Friday, April 25, 2014

Book-A-Day 2014 #114: Woman Rebel by Peter Bagge

There are two kinds of biographies: some are too long, some are too short. (No book is ever exactly the right length; then it would be perfect, and we all know there's nothing perfect in this world.) Either way can be good, as long as it's not too far in that direction: a thousand pages about Adlai Stevenson or three about the first Queen Elizabeth. But, all in all, it's better to be too short: that's the old show-biz saying of always leaving them wanting more.

Peter Bagge's comics-format biography of Planned Parenthood founder and contraceptive pioneer Margaret Sanger, Woman Rebel, is definitely too short: it zips through Sanger's eventful eighty-plus year life in a mere 72 pages, giving each year less than a page. It gets a bit choppy because of that brevity, actually, as Bagge piles scenes on scenes and smash-cuts between years to get all of the events he wants to cover into the book. It's rare to say so these days, but this is one book that could have used a little decompression to give it some more air and space.

Sanger was a driven, energetic, monomaniacal woman -- so far, you can easily see the appeal to Bagge, who has spent most of his career telling the fictional stories of driven seekers who want something so much they sometimes even know what it is. But Sanger was successful and sociable -- scandalously so, since she was a major proponent of free love when that was a marker of the radical left-wing in the first half of the twentieth century -- and eventually rich, none of which is at all typical for a Bagge character. (Tom Spurgeon, of the online site Comics Reporter, makes this exact point at greater length in his scene-setting introduction.) After a parade of losers, it's a treat to see Bagge work on the life of someone who had strong opinions and directly affected the world for good: Sanger saved uncounted women from endless, health-sapping pregnancies, and not a few from death along the way.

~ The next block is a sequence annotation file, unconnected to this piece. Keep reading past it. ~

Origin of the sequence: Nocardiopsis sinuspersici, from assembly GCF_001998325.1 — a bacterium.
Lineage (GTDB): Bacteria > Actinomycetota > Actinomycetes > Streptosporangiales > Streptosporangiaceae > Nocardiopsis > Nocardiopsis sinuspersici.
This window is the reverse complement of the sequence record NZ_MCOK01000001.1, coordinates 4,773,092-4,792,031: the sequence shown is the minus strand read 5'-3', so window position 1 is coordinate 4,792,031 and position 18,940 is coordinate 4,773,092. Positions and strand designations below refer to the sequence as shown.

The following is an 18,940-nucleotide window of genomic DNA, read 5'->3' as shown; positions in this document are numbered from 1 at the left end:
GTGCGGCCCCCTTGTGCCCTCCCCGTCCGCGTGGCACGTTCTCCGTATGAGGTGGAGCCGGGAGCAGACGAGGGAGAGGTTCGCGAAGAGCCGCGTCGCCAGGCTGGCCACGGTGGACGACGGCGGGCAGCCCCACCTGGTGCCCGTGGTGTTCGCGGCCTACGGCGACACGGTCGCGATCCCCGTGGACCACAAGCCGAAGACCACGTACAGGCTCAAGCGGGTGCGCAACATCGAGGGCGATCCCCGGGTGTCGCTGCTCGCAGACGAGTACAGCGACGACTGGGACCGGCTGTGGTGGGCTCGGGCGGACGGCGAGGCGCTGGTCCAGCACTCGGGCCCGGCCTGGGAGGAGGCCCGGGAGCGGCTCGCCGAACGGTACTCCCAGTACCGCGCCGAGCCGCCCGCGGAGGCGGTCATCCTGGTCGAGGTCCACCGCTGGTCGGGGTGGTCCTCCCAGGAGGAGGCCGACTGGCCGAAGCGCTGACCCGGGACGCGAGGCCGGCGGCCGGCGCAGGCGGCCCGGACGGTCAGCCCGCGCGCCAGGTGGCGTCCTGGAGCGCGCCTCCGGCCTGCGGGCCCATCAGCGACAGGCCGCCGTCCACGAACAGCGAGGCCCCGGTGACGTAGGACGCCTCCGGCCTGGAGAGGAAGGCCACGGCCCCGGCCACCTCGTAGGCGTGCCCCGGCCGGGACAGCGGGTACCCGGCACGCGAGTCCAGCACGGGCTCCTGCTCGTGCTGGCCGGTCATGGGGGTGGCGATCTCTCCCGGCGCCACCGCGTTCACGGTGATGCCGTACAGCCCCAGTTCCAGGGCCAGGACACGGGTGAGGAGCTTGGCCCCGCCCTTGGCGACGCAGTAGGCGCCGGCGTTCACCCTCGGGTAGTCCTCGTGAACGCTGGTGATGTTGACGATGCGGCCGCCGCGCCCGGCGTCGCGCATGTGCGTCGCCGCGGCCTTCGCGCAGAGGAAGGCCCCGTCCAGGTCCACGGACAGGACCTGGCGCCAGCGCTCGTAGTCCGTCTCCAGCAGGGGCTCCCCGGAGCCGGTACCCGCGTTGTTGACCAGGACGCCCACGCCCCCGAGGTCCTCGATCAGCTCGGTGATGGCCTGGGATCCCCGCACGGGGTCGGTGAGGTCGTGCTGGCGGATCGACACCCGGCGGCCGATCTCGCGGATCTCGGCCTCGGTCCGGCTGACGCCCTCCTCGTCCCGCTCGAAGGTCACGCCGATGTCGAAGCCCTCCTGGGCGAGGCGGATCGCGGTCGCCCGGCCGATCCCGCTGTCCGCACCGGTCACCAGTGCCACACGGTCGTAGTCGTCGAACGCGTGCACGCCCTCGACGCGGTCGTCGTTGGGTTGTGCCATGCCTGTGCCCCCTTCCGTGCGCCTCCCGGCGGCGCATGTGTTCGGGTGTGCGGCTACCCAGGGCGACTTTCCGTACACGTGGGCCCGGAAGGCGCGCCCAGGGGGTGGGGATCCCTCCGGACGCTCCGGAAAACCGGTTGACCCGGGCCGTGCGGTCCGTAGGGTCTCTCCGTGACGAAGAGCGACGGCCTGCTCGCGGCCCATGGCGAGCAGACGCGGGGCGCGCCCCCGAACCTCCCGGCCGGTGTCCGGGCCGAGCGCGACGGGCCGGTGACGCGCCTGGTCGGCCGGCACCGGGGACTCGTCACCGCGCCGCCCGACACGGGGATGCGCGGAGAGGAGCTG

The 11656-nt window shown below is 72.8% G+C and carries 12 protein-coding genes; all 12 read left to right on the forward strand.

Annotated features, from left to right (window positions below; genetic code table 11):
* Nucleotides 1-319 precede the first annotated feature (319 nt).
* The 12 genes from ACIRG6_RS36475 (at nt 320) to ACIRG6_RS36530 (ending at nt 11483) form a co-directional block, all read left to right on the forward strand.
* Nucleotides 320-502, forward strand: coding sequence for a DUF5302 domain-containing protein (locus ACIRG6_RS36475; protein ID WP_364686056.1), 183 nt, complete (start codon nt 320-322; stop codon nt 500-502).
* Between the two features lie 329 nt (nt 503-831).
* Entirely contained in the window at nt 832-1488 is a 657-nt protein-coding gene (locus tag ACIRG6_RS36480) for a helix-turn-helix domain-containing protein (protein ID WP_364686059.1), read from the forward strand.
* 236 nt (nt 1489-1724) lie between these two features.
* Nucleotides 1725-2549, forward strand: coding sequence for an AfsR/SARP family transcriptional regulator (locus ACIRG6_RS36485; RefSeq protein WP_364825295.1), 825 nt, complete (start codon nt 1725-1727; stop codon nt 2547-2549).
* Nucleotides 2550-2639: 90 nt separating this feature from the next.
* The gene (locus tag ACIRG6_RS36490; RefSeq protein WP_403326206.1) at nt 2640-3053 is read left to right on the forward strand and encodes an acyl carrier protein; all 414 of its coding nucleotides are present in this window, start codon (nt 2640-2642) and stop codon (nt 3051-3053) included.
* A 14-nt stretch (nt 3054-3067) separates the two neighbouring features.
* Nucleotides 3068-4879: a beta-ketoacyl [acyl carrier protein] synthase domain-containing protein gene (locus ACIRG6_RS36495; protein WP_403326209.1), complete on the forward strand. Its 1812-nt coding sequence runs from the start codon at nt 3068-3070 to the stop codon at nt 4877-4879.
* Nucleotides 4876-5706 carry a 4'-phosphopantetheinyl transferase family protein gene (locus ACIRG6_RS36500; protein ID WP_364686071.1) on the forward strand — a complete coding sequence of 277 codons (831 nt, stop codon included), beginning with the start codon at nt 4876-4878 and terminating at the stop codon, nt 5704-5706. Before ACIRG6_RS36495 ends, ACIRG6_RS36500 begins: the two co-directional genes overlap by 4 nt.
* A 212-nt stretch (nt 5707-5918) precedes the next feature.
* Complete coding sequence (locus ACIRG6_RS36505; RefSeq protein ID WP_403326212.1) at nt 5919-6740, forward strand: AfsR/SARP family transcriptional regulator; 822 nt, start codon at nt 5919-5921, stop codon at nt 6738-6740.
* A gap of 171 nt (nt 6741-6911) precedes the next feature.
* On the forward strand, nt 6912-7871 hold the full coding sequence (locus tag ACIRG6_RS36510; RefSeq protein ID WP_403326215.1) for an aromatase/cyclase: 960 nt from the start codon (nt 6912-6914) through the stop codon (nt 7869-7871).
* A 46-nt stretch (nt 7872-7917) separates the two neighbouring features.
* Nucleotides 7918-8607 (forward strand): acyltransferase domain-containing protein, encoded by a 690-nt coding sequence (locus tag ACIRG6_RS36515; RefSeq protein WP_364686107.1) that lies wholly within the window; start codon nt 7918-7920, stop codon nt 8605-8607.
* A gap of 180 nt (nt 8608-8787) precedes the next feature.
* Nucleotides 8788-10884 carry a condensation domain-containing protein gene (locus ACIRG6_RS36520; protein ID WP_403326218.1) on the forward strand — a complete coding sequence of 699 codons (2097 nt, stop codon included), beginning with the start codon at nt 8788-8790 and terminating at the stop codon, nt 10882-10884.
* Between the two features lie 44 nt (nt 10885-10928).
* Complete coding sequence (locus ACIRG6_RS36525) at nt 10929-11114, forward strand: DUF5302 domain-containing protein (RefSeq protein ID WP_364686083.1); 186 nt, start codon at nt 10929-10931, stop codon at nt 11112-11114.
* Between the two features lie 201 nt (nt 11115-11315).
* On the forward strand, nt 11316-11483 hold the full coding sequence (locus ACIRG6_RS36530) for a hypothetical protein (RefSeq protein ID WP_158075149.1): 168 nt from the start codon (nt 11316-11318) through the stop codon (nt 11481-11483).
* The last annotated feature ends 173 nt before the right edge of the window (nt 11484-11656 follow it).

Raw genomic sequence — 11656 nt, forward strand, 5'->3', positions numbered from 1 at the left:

She traveled the world, founded and ran several organizations (and fell out with the leadership of a number of those as well), wrote books and pamphlets and newsletters, had affairs with more men than Bagge even tries to track, fought multiple court battles and was arrested and thrown in jail more than once, and raised and distributed millions of dollars to the causes she supported so strongly. Through it all, she was opinionated, headstrong, and demanding -- but also, clearly, friendly and endlessly sociable, particularly after her second marriage made her rich and lifted her into greater contact with America's upper classes.

Woman Rebel will leave most readers wanting more, even after its extensive notes and afterword from Bagge at the end. And that's exactly what a good biography should do.

Book-A-Day 2014 Introduction and Index


Lawrence Person said...

Did he cover her support for racist eugenics?

Andrew Wheeler said...

Lawrence: That mostly comes out in Bagge's notes; he presents Sanger as part of the larger eugenics movement (promoting birth control obviously puts her solidly in that camp), but waffly on the forced-sterilization question. I think he makes a good case for her as quite progressive and forward-thinking in her milieu -- and not primarily driven by race-based thinking -- but I'm not an expert.

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